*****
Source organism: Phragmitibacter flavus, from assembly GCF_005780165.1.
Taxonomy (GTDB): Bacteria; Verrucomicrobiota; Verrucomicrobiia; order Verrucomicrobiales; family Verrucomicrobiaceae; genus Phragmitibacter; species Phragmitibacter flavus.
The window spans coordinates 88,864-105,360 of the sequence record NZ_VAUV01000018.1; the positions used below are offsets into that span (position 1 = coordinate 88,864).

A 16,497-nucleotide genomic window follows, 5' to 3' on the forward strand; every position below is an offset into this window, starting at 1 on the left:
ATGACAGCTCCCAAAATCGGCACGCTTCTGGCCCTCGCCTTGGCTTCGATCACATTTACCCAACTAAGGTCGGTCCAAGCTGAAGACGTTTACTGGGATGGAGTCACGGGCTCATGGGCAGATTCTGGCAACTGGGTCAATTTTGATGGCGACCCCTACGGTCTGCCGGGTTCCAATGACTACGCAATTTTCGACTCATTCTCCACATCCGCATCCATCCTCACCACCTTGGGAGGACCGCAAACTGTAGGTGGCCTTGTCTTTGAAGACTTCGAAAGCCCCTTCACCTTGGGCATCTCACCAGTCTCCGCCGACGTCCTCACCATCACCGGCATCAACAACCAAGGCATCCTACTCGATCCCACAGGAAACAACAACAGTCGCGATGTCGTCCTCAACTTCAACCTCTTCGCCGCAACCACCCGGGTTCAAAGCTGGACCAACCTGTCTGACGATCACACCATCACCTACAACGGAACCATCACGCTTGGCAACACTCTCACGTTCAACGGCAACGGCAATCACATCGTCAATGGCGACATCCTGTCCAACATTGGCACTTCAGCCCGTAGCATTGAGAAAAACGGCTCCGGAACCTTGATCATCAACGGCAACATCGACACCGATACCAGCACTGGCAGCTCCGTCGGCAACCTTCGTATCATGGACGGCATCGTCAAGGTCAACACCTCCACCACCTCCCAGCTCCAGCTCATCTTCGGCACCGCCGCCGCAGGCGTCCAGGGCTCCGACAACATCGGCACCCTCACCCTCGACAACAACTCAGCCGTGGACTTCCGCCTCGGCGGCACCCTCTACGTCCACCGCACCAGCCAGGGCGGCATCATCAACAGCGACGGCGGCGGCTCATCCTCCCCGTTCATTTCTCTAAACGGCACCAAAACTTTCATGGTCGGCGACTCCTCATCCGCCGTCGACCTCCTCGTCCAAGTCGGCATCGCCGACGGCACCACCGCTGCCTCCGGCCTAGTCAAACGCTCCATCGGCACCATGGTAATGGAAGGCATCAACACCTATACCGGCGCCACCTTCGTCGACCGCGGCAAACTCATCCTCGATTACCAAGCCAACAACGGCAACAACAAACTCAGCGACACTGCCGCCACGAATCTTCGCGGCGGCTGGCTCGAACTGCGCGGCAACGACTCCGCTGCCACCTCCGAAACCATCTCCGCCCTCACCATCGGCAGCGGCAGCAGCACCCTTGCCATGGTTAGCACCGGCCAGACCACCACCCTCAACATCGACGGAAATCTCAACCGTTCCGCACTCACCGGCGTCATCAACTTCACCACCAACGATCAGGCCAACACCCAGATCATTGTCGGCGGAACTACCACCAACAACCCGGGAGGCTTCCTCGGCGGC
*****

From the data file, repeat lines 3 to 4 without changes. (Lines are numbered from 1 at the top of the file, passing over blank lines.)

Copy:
The window spans coordinates 88,864-105,360 of the sequence record NZ_VAUV01000018.1; the positions used below are offsets into that span (position 1 = coordinate 88,864).

A 16,497-nucleotide genomic window follows, 5' to 3' on the forward strand; every position below is an offset into this window, starting at 1 on the left: